A shout-out to the man affectionately known as 'Shicker'
The text message was from an NHL general manager. Rob Shick's cell phone had reached its limit in voice mails, and the team executive was frustrated he couldn't leave one for the man affectionately known as "Shicker."
"Fitting, right? One last profanity-laced message from a GM," Shick, laughing, told ESPN.com this week. "But he was just joking. A lot of people reached out to me last weekend, and that was really nice. I wasn't expecting it."
No, the humble referee would have been just fine had his last NHL game on Saturday, the Wild-Kings tilt in Los Angeles, attracted no fanfare. But once word got around late last week that Shick was working his 1,321st and last NHL regular-season game, the phone calls came flooding in from players, coaches, officials and various hockey people.
"People don't cheer for you; you go through the job with no emotion," Shick said. "I understand that. That's what you do when you're an official in sports. We are literally a necessary evil. But when I got on the ice last Saturday, people were cheering, one guy had a sign up that said, 'You'll be missed Rob' and the Kings did a nice thing on the clock between periods. The crowd got up and kind of gave me an ovation, and the players and the coaches were banging the sticks. That was really rewarding from my end. I never really expected anything like that.
"After the game, the whole L.A. Kings team came over and shook my hand. It was a real humbling and surreal experience that I'll never forget."
Shick, who has lived in Temecula, Calif., for more than a decade, had 22 people in a suite at the game, many of them from his native Canada.
"I was born and raised in Port Alberni, B.C., which is the salmon capital of the world, by the way," Shick said with a laugh. "Rod Brind'Amour says it's Campbell River [British Columbia] or Willie Mitchell says it's Port Hardy [B.C.], but I want to set the record straight that Port Alberni is the salmon capital of the world. We have these discussions on the ice all the time. I said to Willie Mitchell, 'Come to Port Alberni, and I'll show you how to fish.'"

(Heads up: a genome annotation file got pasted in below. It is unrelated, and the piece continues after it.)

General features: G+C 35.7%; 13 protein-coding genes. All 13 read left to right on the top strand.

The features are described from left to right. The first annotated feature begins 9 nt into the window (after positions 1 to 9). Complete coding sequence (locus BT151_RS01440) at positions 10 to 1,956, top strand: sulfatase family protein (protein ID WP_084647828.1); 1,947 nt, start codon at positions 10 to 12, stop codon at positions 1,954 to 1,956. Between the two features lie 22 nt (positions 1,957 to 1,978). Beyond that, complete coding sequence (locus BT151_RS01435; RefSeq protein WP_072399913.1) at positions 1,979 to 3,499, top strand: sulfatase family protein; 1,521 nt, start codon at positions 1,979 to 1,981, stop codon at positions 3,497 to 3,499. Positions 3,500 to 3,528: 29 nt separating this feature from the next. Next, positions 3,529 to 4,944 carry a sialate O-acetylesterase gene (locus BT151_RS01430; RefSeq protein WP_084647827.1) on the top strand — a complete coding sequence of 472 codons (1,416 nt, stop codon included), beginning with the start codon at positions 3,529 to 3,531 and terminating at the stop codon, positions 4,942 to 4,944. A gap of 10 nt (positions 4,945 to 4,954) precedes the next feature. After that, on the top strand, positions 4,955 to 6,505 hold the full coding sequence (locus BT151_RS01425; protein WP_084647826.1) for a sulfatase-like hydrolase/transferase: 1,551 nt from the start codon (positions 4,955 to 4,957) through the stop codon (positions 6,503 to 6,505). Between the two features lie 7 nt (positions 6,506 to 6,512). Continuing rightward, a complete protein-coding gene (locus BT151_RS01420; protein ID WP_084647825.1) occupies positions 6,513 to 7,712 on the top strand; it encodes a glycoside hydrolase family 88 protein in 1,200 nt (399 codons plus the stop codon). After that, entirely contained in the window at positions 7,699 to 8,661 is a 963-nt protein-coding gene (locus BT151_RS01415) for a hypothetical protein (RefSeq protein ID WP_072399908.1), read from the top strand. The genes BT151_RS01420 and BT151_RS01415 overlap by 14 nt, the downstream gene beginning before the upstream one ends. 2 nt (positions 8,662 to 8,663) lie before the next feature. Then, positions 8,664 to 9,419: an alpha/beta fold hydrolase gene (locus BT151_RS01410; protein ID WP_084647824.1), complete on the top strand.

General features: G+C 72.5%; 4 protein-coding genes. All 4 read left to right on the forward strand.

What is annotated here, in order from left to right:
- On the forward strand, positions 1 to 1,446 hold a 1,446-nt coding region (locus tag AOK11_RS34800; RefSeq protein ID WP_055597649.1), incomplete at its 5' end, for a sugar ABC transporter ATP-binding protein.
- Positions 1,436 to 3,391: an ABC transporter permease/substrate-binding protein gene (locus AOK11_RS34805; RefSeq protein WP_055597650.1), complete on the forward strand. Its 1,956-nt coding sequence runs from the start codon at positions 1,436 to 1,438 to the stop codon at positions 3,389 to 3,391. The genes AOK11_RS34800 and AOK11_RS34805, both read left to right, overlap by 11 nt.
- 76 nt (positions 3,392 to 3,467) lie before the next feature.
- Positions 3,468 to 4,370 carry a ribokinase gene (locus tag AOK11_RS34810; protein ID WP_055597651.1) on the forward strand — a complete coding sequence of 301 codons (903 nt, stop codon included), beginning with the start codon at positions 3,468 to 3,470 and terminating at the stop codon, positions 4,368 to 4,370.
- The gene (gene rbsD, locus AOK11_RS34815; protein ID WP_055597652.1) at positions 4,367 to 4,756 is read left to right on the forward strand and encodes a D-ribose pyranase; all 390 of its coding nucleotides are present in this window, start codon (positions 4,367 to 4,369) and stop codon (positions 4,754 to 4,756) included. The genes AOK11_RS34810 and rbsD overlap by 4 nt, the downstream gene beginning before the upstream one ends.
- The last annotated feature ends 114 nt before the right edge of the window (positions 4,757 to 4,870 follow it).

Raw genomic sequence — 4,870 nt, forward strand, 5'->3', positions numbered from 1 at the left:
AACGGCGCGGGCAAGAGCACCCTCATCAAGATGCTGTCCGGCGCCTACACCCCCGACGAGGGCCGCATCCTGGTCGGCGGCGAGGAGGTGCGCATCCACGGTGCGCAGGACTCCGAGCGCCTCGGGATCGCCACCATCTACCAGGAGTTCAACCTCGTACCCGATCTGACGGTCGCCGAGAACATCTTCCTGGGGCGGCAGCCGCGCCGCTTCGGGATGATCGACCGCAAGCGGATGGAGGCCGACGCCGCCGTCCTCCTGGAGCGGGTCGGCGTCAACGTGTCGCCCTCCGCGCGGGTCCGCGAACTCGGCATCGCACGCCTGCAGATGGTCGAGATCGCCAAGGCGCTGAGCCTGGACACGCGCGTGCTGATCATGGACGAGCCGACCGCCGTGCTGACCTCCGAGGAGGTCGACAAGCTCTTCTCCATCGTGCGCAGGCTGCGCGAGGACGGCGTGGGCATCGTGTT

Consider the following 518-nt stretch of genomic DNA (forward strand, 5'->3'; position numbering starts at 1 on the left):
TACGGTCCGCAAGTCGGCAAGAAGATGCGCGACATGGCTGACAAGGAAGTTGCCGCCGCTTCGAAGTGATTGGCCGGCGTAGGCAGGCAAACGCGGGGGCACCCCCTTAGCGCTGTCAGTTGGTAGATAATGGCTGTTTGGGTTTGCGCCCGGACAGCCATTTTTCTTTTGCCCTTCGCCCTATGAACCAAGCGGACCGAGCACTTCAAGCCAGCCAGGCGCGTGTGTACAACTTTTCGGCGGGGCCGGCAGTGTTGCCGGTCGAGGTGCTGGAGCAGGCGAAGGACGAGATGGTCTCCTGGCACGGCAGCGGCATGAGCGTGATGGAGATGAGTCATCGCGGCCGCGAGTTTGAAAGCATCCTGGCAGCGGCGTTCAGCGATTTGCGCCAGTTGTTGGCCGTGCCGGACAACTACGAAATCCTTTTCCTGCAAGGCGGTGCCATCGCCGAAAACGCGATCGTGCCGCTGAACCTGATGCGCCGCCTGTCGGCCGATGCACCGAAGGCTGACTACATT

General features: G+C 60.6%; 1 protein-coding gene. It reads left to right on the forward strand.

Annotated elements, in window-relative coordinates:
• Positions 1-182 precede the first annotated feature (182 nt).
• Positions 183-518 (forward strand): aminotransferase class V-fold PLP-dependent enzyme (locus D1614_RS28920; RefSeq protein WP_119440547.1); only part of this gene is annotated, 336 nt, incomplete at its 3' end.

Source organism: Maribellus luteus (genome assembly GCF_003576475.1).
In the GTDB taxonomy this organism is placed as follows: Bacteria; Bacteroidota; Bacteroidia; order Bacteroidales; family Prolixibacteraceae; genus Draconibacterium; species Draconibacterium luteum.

That sense of humor has served Shick well in his banter with players and coaches in a NHL career that began in April 1986. He has had a blast but, at 52, decided it was time.
"People say, 'Why are you retiring?' and I say, 'It's time for me to become a father instead of a dad,'" Shick said. "I've been travelling for 20-some years, I've got four children and a beautiful wife. When you're on the road 20 days a month, you miss a lot."
Shick has a 15-year-old daughter and three sons ages 13, 12 and 10. His wife, a physician in Newport Beach, helps care for breast cancer patients.
"I'm very blessed, and my wife is a beautiful person and does a wonderful job," Shick said. "I deal in wins and losses, and she deals in life and death."
We asked for anecdotes, but he doesn't even know where to start. So many stories to tell.
"I remember some cool games, like when I had to hand the puck over to the queen [of England] in Vancouver. She said, 'Do you need it back?'" Shick said with his best British accent. "I said, 'Oh no, you keep it, we've got lots.'"
So what now for Mr. Shick? For the rest of the season, he'll help scout young officials for the NHL at the junior and ECHL levels and also work with AHL officials under contract with the NHL. He's also in talks with the league to continue similar work going forward next season.
He has no regrets. He's had so much fun, but it's time to move on.
"I feel like I've left nothing on the table," Shick said.